Land is the hottest subject since the new Union government took over last year. Should the farmer give up land or not, and if so, how and for how much, are all questions exercising the minds of policy makers. But far away from the din of politicians and their polemics, a public sector company is defying all the logic of land acquisition.
Land was acquired from 23 villages, obviously evicting farmers and tribals, to set up Heavy Engineering Corporation (HEC) in 1958, a mammoth company that was to produce heavy machinery, equipment and components for steel, cement, aluminium, mining, mineral processing and power industries.
Now, all that the company possesses is land, and that too far in excess of its needs. It has so much of land that every now and then it considers selling some of it for revival, modernisation, working capital or at times for sheer survival.
According to officials in the department of heavy industries, HEC has come up with yet another impressive modernisation plan worth Rs 1,353 crore. This involves collaboration with companies from Russia and the Czech Republic.
But the stumbling block again is money. The company is bankrupt. Its order book offers no comfort and it is running heavy losses. For the December ended quarter it clocked a loss of Rs 135 crore on a turnover of Rs 272 crore. So, what is the way out?
“The business model reminds one of the old, decadent zamindars who used to sell off land to run the household. The company is proposing to sell off some of its land to raise Rs 453 crore working capital.
The remaining Rs 900 crore is supposed to come by way of loans from foreign companies against a sovereign guarantee, which the Central government is in no mood to agree to,” said an official in the know of things. Despite repeated reminders, HEC chairman and managing director Avijit Ghosh refused to respond to a detailed questionnaire.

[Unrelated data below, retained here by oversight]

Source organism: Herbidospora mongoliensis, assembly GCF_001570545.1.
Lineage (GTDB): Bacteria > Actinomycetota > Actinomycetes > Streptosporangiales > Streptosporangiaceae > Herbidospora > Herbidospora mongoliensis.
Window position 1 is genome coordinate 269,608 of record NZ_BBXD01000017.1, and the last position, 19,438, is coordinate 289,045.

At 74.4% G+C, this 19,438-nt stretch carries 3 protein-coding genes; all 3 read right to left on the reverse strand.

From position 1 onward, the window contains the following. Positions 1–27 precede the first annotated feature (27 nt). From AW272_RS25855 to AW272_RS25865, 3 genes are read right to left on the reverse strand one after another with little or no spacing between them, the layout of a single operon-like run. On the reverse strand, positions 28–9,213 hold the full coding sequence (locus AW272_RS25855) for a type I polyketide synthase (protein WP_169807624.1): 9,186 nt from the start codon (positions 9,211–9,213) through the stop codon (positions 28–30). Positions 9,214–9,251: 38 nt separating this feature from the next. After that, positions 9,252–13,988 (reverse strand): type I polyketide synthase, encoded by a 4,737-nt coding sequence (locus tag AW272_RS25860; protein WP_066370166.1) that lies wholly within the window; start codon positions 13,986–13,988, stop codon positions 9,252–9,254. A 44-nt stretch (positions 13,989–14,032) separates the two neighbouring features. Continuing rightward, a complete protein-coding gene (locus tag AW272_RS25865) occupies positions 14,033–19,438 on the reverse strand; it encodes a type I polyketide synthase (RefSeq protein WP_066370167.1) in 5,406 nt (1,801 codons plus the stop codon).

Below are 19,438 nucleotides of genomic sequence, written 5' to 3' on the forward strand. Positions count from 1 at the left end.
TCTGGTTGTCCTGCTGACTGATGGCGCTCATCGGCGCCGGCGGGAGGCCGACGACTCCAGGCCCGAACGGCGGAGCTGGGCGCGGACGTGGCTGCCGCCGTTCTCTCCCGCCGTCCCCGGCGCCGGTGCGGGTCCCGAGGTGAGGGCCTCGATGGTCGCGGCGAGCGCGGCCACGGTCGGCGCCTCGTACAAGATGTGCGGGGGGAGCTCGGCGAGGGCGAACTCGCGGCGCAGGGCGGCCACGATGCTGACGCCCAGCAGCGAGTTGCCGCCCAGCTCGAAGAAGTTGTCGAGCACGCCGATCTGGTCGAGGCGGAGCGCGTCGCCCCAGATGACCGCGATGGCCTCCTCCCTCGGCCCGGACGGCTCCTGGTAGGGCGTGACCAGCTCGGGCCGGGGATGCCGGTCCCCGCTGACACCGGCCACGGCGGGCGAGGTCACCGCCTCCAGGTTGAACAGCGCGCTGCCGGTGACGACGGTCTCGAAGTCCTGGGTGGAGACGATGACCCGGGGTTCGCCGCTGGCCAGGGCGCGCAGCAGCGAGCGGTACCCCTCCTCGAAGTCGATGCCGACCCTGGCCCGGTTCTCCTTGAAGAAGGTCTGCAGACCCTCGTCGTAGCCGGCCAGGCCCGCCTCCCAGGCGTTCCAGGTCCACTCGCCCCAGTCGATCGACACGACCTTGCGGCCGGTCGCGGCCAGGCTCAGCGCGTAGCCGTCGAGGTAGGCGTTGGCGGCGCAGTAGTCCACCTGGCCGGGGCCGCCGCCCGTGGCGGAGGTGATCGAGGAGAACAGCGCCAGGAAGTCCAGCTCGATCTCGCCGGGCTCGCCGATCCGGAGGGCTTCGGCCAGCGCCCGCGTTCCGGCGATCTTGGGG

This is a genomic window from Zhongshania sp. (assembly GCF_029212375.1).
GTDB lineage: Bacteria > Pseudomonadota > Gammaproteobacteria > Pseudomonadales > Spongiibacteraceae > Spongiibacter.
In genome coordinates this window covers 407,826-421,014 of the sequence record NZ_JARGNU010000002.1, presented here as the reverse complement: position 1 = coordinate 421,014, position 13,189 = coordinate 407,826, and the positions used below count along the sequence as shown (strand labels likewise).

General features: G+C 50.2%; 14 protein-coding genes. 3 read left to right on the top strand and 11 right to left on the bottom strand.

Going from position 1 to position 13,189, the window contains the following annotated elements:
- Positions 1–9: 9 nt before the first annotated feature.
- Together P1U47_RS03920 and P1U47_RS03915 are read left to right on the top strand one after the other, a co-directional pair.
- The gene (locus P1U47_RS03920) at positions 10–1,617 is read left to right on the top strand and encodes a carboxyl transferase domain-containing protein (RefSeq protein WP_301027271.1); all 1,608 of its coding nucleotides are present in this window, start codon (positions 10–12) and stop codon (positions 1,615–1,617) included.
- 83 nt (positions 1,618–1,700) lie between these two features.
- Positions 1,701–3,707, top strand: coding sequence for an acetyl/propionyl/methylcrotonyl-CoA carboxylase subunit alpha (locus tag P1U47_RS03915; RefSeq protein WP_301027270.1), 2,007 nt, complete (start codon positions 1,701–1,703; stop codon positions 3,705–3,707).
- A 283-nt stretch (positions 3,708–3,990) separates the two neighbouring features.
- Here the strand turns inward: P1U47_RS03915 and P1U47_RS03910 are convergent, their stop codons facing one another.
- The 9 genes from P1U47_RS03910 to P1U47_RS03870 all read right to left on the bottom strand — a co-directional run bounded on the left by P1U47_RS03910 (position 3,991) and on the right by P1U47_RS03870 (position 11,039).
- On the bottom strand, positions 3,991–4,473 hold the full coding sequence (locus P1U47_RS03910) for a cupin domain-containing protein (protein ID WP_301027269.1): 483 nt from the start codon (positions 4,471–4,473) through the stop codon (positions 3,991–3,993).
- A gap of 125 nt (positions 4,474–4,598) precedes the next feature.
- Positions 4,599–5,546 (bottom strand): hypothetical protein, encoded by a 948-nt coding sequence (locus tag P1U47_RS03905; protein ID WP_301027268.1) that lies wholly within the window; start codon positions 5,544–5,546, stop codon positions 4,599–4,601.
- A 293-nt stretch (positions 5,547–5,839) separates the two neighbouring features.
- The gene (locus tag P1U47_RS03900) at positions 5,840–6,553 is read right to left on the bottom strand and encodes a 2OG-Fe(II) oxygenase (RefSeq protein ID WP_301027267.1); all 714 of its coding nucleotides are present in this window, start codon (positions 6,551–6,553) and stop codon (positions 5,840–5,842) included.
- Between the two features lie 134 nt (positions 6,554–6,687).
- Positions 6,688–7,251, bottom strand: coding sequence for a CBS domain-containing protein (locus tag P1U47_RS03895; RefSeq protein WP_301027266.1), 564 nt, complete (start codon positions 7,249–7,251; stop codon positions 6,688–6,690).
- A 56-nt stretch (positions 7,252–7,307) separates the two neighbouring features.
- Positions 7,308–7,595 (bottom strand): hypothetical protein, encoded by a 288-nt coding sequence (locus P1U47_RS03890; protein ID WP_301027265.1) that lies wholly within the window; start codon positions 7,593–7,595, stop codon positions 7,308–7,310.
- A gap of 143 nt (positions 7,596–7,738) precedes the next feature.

Tale of Two States
The company has huge tracts of land at its disposal, nearly 5,000 acres. The old Bihar government had acquired 7,199.51 acres from 23 villages of the Ranchi district to build the HEC factory complex with housing and other facilities for the employees.
The acquisition spree went on from 1959 to 1973. The final handover or the “conveyance deed” was signed between the Bihar government and HEC on February 26, 1996. But by then the company had grown sick.
Soon, the new state of Jharkhand was created and its government began functioning out of the HEC campus. This was an opportunity for the company, which held 7,000 acres of land encompassing the capital city of the new state.
Meanwhile, the sick company was getting a booster dose from the Central government. In 2005-06, the Centre wrote off about Rs 1,100 crore losses.
Yet, the red ink kept mounting and, more interestingly, the company started raising money by selling off or leasing out land. It made Rs 85.44 crore leasing out residential quarters in 2005.
In 2009, HEC’s revival package involved the sale of 2,342 acres of land to the Jharkhand government, which was paying Rs 275.51 crore. The company could not fully realise this amount because it could only transfer 2,000 acres as it could not evict squatters from 300 acres.
In June 2014, HEC sought the Central government’s permission to sell 37 acres of land, hoping to raise Rs 335 crore. The Centre did not agree, but this move sort of helped discover the commercial value of land that the company holds, about Rs 10 crore an acre.
ET Magazine’s enquiries with the local realty market in Ranchi also supported this claim, to the extent that this could be the average price of land. If one acre costs about Rs 10 crore, then the company is sitting on land worth Rs 45,000-50,000 crore. And in the last one year the company has sought permission from government to sell portions of this land at least twice.